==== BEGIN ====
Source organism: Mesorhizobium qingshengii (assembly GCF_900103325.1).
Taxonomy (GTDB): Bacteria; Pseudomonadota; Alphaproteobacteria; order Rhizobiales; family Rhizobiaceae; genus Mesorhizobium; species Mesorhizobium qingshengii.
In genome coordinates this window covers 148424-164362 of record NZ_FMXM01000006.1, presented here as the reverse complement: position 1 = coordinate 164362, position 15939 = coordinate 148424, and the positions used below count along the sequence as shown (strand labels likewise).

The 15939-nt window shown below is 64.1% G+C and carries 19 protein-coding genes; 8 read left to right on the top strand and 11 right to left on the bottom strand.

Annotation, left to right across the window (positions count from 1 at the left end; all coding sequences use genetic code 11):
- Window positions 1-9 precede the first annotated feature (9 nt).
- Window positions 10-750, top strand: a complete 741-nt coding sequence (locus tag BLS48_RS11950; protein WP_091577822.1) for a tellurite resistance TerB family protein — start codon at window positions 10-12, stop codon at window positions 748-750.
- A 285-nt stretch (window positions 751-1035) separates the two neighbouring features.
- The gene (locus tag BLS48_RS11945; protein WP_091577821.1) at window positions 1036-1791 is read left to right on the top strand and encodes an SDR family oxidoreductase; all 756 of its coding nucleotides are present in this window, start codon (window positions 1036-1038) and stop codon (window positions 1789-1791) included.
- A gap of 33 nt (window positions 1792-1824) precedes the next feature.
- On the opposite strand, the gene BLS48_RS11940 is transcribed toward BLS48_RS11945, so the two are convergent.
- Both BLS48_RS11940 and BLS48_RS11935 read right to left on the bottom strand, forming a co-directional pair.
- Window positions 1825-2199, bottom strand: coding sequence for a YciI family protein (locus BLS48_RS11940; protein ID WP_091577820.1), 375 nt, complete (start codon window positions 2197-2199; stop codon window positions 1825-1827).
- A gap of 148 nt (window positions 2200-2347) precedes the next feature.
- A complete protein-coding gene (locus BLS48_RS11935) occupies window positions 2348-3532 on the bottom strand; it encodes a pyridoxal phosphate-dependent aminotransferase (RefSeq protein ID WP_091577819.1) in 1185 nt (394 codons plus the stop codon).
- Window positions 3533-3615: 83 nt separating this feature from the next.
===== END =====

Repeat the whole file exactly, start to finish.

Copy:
Source organism: Mesorhizobium qingshengii (assembly GCF_900103325.1).
Taxonomy (GTDB): Bacteria; Pseudomonadota; Alphaproteobacteria; order Rhizobiales; family Rhizobiaceae; genus Mesorhizobium; species Mesorhizobium qingshengii.
In genome coordinates this window covers 148424-164362 of record NZ_FMXM01000006.1, presented here as the reverse complement: position 1 = coordinate 164362, position 15939 = coordinate 148424, and the positions used below count along the sequence as shown (strand labels likewise).

The 15939-nt window shown below is 64.1% G+C and carries 19 protein-coding genes; 8 read left to right on the top strand and 11 right to left on the bottom strand.

Annotation, left to right across the window (positions count from 1 at the left end; all coding sequences use genetic code 11):
- Window positions 1-9 precede the first annotated feature (9 nt).
- Window positions 10-750, top strand: a complete 741-nt coding sequence (locus tag BLS48_RS11950; protein WP_091577822.1) for a tellurite resistance TerB family protein — start codon at window positions 10-12, stop codon at window positions 748-750.
- A 285-nt stretch (window positions 751-1035) separates the two neighbouring features.
- The gene (locus tag BLS48_RS11945; protein WP_091577821.1) at window positions 1036-1791 is read left to right on the top strand and encodes an SDR family oxidoreductase; all 756 of its coding nucleotides are present in this window, start codon (window positions 1036-1038) and stop codon (window positions 1789-1791) included.
- A gap of 33 nt (window positions 1792-1824) precedes the next feature.
- On the opposite strand, the gene BLS48_RS11940 is transcribed toward BLS48_RS11945, so the two are convergent.
- Both BLS48_RS11940 and BLS48_RS11935 read right to left on the bottom strand, forming a co-directional pair.
- Window positions 1825-2199, bottom strand: coding sequence for a YciI family protein (locus BLS48_RS11940; protein ID WP_091577820.1), 375 nt, complete (start codon window positions 2197-2199; stop codon window positions 1825-1827).
- A gap of 148 nt (window positions 2200-2347) precedes the next feature.
- A complete protein-coding gene (locus BLS48_RS11935) occupies window positions 2348-3532 on the bottom strand; it encodes a pyridoxal phosphate-dependent aminotransferase (RefSeq protein ID WP_091577819.1) in 1185 nt (394 codons plus the stop codon).
- Window positions 3533-3615: 83 nt separating this feature from the next.